Best Advice for Being Abroad in London

I know I haven’t posted for a bit, so I’ll try to make a couple posts over the next week or so. Although I’ve travelled to some really good places, like Edinburgh and the White Cliffs of Dover, I’ve talked a lot about my travels, so I figured I’d go down a different route with this blog post. I know when I was looking at coming over to London, I had a lot of questions about how the program works and what to expect. I know I already talked about things that surprised me about London as a whole, but I thought I would give some advice to people who are thinking of studying abroad, with some of the advice applying to only London, but some of it can be generally applied in any abroad location.

  1. Explore local places in your city. For example, with London especially, we have a pub next door, which is really convenient if we want to go out to eat. However, there are so many cool pubs and restaurants in London, it’s really cool to explore other neighborhoods and discover new places to eat.
  2. Travel, but have some local travel days as well. I’ve been extremely fortunate to be able to travel to some incredible places, but some of the best places that I’ve travelled to are towns in England that I’ve travelled to for day trips and to just explore the town.

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3. Believe me, the amount of things you are going to want to do will leave you overwhelmed. The first couple months I wasn’t really getting any sleep, which was quite a struggle, but it’s so important to just have weekends and days where you can just unwind and relax.

4. Use Scyscanner for international flights to different destinations. I’ve found it has the cheapest flights and always find you the best deals. If you want to train to domestic destinations, use goeuro.com. Not only does it have cheap trains, but it also has even cheaper buses.

Like I said, I have a lot of things related specifically to London that I recommend. I have a list below that if you’re interested at all in studying in London, here are some things you may want to consider.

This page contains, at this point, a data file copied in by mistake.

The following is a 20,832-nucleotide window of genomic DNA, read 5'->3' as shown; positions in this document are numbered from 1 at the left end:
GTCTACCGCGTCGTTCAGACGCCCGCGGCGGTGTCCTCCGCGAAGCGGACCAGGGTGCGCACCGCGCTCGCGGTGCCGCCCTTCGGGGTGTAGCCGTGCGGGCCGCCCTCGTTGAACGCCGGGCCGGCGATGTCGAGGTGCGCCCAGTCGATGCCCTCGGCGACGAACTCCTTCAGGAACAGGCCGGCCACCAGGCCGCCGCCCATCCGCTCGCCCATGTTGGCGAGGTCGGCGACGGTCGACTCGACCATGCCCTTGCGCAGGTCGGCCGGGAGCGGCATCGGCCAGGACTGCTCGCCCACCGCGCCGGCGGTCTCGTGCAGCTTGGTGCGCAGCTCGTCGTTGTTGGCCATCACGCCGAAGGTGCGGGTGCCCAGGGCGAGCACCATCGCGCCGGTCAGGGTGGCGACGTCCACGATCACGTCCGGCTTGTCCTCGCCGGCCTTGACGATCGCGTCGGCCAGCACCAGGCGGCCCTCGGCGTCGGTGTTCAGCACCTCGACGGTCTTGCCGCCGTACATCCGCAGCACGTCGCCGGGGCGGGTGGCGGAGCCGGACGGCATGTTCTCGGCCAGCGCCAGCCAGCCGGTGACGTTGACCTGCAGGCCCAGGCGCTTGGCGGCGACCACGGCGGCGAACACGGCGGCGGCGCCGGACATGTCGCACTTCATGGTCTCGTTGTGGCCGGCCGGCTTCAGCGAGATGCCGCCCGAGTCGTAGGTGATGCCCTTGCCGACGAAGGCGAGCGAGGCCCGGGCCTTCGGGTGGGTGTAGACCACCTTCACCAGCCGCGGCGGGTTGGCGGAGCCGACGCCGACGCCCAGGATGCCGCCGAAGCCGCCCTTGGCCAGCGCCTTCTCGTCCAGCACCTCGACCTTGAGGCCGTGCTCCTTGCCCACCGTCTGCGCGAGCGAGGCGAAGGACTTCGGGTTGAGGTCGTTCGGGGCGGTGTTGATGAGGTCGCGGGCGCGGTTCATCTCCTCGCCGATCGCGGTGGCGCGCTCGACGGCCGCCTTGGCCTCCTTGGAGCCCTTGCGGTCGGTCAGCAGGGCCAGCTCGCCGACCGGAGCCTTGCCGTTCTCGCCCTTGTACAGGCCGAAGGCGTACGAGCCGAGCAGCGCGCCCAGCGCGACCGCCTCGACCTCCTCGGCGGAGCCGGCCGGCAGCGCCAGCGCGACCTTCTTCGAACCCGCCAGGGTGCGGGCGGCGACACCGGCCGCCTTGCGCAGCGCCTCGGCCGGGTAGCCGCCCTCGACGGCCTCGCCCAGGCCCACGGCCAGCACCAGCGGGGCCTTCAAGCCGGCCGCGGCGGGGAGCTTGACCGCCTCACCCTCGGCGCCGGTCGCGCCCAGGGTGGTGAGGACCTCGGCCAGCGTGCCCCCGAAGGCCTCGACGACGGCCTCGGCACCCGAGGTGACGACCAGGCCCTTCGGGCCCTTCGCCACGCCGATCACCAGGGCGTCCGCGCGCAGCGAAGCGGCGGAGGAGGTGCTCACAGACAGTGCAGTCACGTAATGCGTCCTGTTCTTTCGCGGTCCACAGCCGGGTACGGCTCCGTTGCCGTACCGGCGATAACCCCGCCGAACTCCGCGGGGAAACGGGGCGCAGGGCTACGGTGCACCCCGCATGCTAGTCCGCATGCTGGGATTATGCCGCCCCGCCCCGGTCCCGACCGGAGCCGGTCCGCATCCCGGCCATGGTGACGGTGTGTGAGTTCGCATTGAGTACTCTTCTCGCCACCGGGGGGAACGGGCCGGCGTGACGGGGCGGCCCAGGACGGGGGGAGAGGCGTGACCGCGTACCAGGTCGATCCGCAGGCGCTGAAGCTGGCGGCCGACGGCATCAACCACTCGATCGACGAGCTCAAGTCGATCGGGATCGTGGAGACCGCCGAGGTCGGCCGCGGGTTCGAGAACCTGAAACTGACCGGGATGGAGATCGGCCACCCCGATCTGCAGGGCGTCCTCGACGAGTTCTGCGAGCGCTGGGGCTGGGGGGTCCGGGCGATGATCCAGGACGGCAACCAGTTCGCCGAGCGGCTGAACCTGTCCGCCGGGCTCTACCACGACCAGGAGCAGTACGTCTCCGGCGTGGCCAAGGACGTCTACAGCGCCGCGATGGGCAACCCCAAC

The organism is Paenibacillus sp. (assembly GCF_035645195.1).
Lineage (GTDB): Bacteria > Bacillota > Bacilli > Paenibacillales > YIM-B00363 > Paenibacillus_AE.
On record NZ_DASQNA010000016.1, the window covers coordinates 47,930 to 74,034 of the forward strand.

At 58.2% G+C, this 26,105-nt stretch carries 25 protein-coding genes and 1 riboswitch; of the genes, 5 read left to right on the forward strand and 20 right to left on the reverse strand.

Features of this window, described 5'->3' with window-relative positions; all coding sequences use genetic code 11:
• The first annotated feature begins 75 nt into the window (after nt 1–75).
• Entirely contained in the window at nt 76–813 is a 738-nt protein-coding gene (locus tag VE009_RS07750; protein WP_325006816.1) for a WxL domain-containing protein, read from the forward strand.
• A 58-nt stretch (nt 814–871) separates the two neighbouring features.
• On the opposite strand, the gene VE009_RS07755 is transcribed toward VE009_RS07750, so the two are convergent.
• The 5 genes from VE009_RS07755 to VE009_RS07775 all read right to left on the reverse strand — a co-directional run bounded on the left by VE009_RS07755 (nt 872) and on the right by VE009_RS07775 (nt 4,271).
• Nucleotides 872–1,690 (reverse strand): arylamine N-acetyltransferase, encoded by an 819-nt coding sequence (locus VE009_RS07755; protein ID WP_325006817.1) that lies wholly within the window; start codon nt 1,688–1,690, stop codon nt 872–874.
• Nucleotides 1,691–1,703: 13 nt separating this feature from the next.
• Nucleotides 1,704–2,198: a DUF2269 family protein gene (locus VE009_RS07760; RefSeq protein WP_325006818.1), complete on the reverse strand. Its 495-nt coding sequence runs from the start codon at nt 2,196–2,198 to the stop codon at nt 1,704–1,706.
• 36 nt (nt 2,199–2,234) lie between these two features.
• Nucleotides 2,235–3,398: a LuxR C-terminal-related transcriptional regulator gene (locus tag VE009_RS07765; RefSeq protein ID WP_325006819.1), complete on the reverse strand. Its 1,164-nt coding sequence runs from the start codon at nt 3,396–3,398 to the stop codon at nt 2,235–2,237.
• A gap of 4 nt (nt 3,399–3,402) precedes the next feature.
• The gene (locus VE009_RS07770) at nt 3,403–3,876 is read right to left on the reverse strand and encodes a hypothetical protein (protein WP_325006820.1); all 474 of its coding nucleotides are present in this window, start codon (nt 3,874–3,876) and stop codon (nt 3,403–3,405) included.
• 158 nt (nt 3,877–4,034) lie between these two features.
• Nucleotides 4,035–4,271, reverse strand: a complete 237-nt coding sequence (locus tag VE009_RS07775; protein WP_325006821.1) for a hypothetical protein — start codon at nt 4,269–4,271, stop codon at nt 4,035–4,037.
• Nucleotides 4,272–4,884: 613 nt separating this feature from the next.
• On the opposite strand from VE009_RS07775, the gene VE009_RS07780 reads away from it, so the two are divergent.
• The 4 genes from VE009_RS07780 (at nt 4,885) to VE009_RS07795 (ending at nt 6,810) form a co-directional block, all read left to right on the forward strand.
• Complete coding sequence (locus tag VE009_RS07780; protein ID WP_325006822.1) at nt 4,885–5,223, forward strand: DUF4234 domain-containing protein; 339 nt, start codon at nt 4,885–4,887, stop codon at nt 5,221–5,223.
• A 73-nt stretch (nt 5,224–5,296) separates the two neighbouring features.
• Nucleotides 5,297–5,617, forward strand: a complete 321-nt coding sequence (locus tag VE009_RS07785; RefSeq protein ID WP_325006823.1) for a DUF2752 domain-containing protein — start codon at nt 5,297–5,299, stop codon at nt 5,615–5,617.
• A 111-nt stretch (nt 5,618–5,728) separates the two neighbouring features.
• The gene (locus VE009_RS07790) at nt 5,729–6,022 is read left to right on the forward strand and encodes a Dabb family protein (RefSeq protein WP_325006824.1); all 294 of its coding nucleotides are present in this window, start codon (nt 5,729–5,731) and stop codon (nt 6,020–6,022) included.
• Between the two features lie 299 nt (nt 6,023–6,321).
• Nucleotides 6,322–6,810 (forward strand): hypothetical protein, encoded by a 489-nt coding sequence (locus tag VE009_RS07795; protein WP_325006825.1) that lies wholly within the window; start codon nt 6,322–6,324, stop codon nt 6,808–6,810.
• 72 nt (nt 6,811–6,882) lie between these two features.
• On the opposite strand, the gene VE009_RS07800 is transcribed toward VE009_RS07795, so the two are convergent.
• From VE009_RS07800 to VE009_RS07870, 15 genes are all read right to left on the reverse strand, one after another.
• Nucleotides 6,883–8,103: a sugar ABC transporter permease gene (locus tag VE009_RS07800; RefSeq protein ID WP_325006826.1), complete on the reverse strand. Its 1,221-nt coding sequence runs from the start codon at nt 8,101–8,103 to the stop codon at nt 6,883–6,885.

1. Buy a converter for your appliances. A converter helps with small appliances like electric razors, toothbrushes, and hair dryers, because the voltage in Europe is much higher. So, unless you want to end up with a crispy hair dryer, a converter would be beneficial (obviously buy an adapter too. And iPhones and laptops charge just fine with an adapter, so you don’t need to worry from that standpoint).
  2. If your a sports fan, follow a football team. Obviously this is a little bit biased, but I’ve loved soccer since I was back in the United States, but I would definitely recommend checking out a game. Tickets for big games can be pricy and hard to find, but I got tickets to a pretty entertaining game with awesome seats for about $35. Plus, the fans are funny and its a great environment. I’d personally recommend  checking out Charlton or QPR, as their prices are quite cheap, but if you want a great atmosphere then definitely check out Millwall (seen below).

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3. Go to the local markets in London. Most of them have really cool food stands from quite exotic countries. When at Camden market, I had Indonesian Coconut Beef (which was fantastic.)

4. The Indian food is definitely a must. I know Indian food in the US can sometimes get a bad rep, but theres a large Indian population in London, and the food that they have is unbelievable. If you want great food, Dishoom is awesome (although a tad bit pricy), while Brick Lane is famous for tons of Indian restaurants all on one street.

5. Almost all the museums are free, and can be quite cool to visit. Definitely take advantage of all the student prices as well for other attractions.

6. Nando’s. If you haven’t heard of it, Google it now. Best food.

7. Buy reusable bags at your local grocery store. I didn’t do it in the beginning, and since you have to pay for bags, it can add up after a couple big trips to the store.

8. If you have the time, make breakfast and lunch at your flat. This way, you can afford to go out to eat for dinner and not feel like it costs a fortune every day.

9. Make an effort to get to know your professors. Most have lived in London or in the UK for most of their lives, so they know great places to go in London or towns to visit that you can afford on a budget.

10. Citymapper is really good for getting around. It’s a GPS app that tells you the quickest route, subway only routes, and even routes that are best in the rain. It also connects with Uber to tell you how quick you can Uber somewhere, with a relevant price range.

So obviously this isn’t a complete list of everything, but you get the idea. I will be making another post within the week, although I’m not really sure about the topic.

Cheers for now!

-Jared

 

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